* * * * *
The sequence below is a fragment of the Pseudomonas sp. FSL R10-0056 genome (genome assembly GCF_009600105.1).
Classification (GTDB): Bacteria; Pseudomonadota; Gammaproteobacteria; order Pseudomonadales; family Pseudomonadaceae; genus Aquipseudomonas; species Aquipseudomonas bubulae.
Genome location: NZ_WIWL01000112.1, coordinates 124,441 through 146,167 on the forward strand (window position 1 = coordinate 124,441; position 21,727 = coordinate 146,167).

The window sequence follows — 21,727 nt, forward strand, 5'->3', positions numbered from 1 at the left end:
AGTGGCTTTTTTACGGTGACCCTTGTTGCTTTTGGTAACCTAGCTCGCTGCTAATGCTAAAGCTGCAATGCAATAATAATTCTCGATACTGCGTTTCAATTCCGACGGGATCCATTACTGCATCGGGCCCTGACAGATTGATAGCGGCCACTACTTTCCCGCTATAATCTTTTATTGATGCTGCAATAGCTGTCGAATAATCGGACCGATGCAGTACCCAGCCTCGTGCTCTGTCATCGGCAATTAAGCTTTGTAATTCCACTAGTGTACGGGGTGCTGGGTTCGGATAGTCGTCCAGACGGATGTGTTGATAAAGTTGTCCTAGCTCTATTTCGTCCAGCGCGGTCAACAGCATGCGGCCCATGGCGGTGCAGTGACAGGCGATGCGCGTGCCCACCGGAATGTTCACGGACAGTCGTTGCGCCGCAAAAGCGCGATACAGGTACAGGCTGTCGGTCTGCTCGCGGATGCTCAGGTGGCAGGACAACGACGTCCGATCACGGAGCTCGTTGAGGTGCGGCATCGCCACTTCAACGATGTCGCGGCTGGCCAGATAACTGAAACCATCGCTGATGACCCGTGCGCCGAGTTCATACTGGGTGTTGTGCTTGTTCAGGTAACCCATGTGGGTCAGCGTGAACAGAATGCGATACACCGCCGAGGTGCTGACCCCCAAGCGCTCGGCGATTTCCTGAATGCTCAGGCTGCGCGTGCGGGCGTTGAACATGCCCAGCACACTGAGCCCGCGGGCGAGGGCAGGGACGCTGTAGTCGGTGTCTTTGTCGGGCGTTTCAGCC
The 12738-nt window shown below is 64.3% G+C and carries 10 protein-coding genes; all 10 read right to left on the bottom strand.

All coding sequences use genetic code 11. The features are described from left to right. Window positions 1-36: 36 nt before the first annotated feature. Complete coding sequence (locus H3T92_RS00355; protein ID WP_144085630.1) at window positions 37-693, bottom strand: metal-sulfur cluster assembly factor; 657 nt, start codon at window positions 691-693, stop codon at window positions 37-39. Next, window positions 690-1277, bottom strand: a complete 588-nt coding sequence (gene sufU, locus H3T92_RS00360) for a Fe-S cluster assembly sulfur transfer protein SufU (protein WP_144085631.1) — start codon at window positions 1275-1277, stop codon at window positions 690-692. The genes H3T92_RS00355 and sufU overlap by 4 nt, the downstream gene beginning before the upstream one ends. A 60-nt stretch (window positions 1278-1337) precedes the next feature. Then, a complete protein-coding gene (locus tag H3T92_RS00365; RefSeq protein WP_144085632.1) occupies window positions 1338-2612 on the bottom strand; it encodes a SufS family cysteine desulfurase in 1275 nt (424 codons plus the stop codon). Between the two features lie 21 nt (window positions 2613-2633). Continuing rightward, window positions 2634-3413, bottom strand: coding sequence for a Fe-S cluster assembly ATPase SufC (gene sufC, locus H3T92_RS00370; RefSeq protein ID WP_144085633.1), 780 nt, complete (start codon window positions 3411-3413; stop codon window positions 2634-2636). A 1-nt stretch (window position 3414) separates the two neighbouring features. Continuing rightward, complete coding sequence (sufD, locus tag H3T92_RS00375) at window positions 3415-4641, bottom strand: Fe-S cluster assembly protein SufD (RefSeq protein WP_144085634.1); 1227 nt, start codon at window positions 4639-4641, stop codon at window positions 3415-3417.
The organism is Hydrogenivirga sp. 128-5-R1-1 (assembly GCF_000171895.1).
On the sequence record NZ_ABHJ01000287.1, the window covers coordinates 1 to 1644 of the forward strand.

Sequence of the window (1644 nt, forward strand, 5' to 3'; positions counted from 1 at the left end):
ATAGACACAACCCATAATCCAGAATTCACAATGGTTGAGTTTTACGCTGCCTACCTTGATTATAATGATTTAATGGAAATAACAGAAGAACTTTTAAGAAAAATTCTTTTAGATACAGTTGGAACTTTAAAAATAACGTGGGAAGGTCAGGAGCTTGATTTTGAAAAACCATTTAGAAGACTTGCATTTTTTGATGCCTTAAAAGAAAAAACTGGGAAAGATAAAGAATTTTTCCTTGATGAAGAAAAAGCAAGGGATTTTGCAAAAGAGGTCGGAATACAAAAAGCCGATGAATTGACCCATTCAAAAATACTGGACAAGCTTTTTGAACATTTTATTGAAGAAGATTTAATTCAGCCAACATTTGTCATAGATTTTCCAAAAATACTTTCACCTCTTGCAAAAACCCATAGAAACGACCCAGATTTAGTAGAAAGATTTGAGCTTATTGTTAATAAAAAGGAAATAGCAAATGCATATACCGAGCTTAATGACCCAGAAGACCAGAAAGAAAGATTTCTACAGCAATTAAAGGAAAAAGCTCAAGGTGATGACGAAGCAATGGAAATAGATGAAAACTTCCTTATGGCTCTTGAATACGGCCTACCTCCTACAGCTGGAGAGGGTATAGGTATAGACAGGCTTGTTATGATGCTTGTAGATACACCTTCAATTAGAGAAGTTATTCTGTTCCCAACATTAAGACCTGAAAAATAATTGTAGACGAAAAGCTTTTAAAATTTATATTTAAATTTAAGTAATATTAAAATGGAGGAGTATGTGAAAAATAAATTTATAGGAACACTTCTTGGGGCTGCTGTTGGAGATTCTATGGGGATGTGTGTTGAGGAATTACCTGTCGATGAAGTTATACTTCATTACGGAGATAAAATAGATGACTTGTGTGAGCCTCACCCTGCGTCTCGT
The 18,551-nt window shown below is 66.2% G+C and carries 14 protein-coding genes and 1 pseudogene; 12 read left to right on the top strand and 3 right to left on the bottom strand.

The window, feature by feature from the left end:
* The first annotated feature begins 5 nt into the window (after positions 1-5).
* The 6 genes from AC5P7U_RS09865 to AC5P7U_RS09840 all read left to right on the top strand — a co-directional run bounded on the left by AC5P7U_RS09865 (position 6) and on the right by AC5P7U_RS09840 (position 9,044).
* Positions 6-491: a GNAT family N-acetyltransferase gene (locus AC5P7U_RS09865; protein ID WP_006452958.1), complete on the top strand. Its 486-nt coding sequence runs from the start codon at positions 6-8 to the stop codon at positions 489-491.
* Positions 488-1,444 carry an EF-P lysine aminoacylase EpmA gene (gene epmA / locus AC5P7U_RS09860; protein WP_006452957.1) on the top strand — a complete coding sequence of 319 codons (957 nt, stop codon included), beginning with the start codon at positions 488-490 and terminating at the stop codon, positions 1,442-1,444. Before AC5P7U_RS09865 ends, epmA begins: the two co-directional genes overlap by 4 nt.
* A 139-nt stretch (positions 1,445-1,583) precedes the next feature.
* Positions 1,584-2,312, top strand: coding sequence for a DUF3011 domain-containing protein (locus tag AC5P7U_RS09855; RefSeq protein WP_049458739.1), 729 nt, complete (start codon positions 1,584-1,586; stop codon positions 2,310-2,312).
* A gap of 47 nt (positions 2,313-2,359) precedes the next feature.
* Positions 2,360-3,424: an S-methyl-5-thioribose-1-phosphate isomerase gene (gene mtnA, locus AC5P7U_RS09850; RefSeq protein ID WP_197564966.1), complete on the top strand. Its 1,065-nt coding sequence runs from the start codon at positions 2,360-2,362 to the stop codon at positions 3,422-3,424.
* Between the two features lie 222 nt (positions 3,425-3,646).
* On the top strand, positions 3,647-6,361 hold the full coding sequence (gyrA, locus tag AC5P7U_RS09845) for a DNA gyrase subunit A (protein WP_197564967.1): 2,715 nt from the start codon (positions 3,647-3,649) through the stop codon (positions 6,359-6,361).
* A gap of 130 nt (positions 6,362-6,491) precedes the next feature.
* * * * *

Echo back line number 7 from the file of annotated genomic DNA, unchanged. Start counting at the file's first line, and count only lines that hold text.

All coding sequences use genetic code 11. The features are described from left to right. Window positions 1-36: 36 nt before the first annotated feature. Complete coding sequence (locus H3T92_RS00355; protein ID WP_144085630.1) at window positions 37-693, bottom strand: metal-sulfur cluster assembly factor; 657 nt, start codon at window positions 691-693, stop codon at window positions 37-39. Next, window positions 690-1277, bottom strand: a complete 588-nt coding sequence (gene sufU, locus H3T92_RS00360) for a Fe-S cluster assembly sulfur transfer protein SufU (protein WP_144085631.1) — start codon at window positions 1275-1277, stop codon at window positions 690-692. The genes H3T92_RS00355 and sufU overlap by 4 nt, the downstream gene beginning before the upstream one ends. A 60-nt stretch (window positions 1278-1337) precedes the next feature. Then, a complete protein-coding gene (locus tag H3T92_RS00365; RefSeq protein WP_144085632.1) occupies window positions 1338-2612 on the bottom strand; it encodes a SufS family cysteine desulfurase in 1275 nt (424 codons plus the stop codon). Between the two features lie 21 nt (window positions 2613-2633). Continuing rightward, window positions 2634-3413, bottom strand: coding sequence for a Fe-S cluster assembly ATPase SufC (gene sufC, locus H3T92_RS00370; RefSeq protein ID WP_144085633.1), 780 nt, complete (start codon window positions 3411-3413; stop codon window positions 2634-2636). A 1-nt stretch (window position 3414) separates the two neighbouring features. Continuing rightward, complete coding sequence (sufD, locus tag H3T92_RS00375) at window positions 3415-4641, bottom strand: Fe-S cluster assembly protein SufD (RefSeq protein WP_144085634.1); 1227 nt, start codon at window positions 4639-4641, stop codon at window positions 3415-3417.